Using Arduino to control display module salvaged from LED sign.

I came across someone selling parts from a large LED sign on ebay which by doing some research came from a Data Display LED board originally used for movie name, showtimes and price information display in a cinema lobby. Their part number could be DL110 as that’s the only number I can find on the board. The module I got consists of 12 5×7 LED matrix modules with the shift registers and row driver circuitry so it can be directly interfaced to a microcontroller. Looking at the date codes on the IC’s this thing dates from 1997 / 1998 so is over 20 years old and certainly not something you can buy anymore. Even then it would be a custom part. This was really bought for something to mess around with whilst in lockdown and I do have a possible use for it as a sign to put in the rear window of a car to inform other road users of their driving skills (or lack of)… don’t hog the middle lane you dumbass lol. 🙂

I obviously didn’t have a datasheet but reverse engineering the module by obtaining datasheets for the chips used on the module was fairly easy. The data comes in via a 14 pin connector and goes through buffers then to the row and column drivers. There is another connector for daisy chaining to the next module. I found that the 7 row drive signals come in then go through a 74HC373 latch which was being used as a buffer as it’s relevant enable pins where permanently tied high / low as required. The output enable / latch, clock and data are buffered by AND gates with the two AND inputs tied together. Seems strange how they did this as a schmitt trigger would have sufficed instead. The row drive signals then go on to a mosfet / power transistor driver chip and then finally to the row drive BD436 transistors whilst the rest of the signals go on to the column shift registers.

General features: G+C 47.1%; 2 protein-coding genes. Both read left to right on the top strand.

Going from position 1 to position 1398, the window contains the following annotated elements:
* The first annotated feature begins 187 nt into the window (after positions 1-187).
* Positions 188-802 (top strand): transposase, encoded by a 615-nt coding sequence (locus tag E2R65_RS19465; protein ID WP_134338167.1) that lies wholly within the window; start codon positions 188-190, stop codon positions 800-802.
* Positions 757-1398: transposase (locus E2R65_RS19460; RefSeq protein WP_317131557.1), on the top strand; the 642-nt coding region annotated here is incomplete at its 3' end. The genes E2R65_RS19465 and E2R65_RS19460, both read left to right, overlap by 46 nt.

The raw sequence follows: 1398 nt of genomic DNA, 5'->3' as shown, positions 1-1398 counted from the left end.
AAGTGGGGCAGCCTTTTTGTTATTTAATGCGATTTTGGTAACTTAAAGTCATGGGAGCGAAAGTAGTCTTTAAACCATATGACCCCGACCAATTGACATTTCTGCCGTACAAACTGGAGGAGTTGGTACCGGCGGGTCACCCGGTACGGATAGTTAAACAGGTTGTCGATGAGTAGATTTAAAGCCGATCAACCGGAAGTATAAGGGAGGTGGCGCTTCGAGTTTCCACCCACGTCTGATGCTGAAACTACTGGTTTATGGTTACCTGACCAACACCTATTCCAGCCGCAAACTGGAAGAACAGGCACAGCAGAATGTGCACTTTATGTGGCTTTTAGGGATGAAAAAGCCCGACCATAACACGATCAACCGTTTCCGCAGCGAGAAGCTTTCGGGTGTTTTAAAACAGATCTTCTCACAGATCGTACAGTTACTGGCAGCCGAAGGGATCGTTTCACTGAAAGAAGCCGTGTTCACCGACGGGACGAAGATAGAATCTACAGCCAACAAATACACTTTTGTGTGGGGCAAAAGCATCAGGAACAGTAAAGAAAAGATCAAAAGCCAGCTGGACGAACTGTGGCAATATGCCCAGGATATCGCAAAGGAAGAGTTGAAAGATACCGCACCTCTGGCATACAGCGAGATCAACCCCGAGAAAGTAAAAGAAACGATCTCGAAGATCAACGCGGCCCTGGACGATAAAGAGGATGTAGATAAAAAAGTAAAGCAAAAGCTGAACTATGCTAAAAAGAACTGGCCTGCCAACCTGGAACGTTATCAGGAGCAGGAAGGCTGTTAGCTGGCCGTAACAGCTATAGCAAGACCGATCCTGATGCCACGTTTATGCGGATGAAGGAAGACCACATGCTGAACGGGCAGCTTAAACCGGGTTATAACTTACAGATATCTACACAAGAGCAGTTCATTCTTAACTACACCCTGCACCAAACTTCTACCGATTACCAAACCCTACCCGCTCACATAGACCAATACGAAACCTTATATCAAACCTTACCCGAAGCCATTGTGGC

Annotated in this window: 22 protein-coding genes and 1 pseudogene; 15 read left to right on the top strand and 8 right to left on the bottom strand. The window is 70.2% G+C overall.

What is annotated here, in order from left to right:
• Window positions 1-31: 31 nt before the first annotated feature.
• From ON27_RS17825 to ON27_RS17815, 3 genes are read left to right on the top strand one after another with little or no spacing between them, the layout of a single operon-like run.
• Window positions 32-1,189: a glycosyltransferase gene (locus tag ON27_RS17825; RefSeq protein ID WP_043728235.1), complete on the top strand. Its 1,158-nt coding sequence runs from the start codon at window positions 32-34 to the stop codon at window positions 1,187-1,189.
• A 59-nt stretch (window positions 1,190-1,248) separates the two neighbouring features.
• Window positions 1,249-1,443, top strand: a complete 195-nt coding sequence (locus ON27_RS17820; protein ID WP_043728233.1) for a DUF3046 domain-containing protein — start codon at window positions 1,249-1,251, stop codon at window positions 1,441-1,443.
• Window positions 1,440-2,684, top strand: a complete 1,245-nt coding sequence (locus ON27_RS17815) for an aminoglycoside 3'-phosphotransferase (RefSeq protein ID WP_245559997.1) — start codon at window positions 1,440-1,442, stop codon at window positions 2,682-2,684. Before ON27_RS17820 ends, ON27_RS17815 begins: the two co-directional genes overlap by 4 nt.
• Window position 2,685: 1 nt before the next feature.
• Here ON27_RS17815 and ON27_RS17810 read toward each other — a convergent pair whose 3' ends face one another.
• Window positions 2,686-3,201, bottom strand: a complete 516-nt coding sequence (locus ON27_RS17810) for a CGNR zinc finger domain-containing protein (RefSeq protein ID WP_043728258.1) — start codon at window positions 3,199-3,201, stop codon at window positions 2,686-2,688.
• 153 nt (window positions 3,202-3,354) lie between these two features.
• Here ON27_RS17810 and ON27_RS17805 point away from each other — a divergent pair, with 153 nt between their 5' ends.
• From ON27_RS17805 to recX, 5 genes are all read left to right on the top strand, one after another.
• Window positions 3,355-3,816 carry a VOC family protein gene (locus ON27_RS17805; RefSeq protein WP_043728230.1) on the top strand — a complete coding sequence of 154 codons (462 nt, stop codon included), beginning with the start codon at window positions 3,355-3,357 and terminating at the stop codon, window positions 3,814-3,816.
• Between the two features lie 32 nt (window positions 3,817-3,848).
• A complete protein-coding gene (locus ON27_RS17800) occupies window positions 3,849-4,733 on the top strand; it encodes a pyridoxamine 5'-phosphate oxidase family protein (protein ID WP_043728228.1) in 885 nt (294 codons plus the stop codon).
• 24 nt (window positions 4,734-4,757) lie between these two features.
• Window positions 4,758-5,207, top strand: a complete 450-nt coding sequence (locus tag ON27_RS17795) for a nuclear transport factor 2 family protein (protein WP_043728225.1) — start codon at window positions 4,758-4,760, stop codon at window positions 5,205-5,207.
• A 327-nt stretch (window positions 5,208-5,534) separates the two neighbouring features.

On the off chance that you are reading this and have bought one of the other modules from the ebay seller I will list the pin connections below. The pinout is looking at the front of the board with the input connector at the top left with the pin bottoms visible. I’ve numbered it so that pin 1 is lowest left and 14 is upper left so that it follows the same pin numbering of the IC’s on the board.

The connections are:-